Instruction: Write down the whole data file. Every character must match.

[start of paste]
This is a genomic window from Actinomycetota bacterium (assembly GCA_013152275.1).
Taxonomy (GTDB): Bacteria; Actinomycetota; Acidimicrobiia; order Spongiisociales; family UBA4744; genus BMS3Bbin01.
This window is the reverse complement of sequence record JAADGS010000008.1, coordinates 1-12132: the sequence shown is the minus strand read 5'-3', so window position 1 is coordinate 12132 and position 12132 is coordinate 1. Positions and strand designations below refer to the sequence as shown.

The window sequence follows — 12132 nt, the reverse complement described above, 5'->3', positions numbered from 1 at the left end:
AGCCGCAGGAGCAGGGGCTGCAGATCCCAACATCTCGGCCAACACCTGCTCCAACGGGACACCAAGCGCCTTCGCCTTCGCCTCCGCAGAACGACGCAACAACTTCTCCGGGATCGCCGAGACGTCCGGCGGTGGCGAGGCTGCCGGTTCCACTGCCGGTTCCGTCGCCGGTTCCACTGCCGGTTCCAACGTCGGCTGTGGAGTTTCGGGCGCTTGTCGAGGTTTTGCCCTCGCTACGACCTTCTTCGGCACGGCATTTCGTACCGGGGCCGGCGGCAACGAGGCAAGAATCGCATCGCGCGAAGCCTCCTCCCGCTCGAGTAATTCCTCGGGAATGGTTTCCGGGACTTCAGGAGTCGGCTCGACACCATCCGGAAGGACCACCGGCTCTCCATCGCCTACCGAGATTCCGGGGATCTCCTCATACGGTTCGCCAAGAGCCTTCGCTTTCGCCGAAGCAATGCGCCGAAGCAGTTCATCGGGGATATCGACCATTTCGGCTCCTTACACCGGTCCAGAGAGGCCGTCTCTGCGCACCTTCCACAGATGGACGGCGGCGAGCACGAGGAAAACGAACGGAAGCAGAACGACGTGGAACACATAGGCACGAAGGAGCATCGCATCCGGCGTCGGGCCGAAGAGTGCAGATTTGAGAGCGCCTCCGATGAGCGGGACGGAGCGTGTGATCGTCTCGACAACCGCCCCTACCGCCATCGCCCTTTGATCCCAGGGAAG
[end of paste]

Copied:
This is a genomic window from Actinomycetota bacterium (assembly GCA_013152275.1).
Taxonomy (GTDB): Bacteria; Actinomycetota; Acidimicrobiia; order Spongiisociales; family UBA4744; genus BMS3Bbin01.
This window is the reverse complement of sequence record JAADGS010000008.1, coordinates 1-12132: the sequence shown is the minus strand read 5'-3', so window position 1 is coordinate 12132 and position 12132 is coordinate 1. Positions and strand designations below refer to the sequence as shown.

The window sequence follows — 12132 nt, the reverse complement described above, 5'->3', positions numbered from 1 at the left end:
AGCCGCAGGAGCAGGGGCTGCAGATCCCAACATCTCGGCCAACACCTGCTCCAACGGGACACCAAGCGCCTTCGCCTTCGCCTCCGCAGAACGACGCAACAACTTCTCCGGGATCGCCGAGACGTCCGGCGGTGGCGAGGCTGCCGGTTCCACTGCCGGTTCCGTCGCCGGTTCCACTGCCGGTTCCAACGTCGGCTGTGGAGTTTCGGGCGCTTGTCGAGGTTTTGCCCTCGCTACGACCTTCTTCGGCACGGCATTTCGTACCGGGGCCGGCGGCAACGAGGCAAGAATCGCATCGCGCGAAGCCTCCTCCCGCTCGAGTAATTCCTCGGGAATGGTTTCCGGGACTTCAGGAGTCGGCTCGACACCATCCGGAAGGACCACCGGCTCTCCATCGCCTACCGAGATTCCGGGGATCTCCTCATACGGTTCGCCAAGAGCCTTCGCTTTCGCCGAAGCAATGCGCCGAAGCAGTTCATCGGGGATATCGACCATTTCGGCTCCTTACACCGGTCCAGAGAGGCCGTCTCTGCGCACCTTCCACAGATGGACGGCGGCGAGCACGAGGAAAACGAACGGAAGCAGAACGACGTGGAACACATAGGCACGAAGGAGCATCGCATCCGGCGTCGGGCCGAAGAGTGCAGATTTGAGAGCGCCTCCGATGAGCGGGACGGAGCGTGTGATCGTCTCGACAACCGCCCCTACCGCCATCGCCCTTTGATCCCAGGGAAG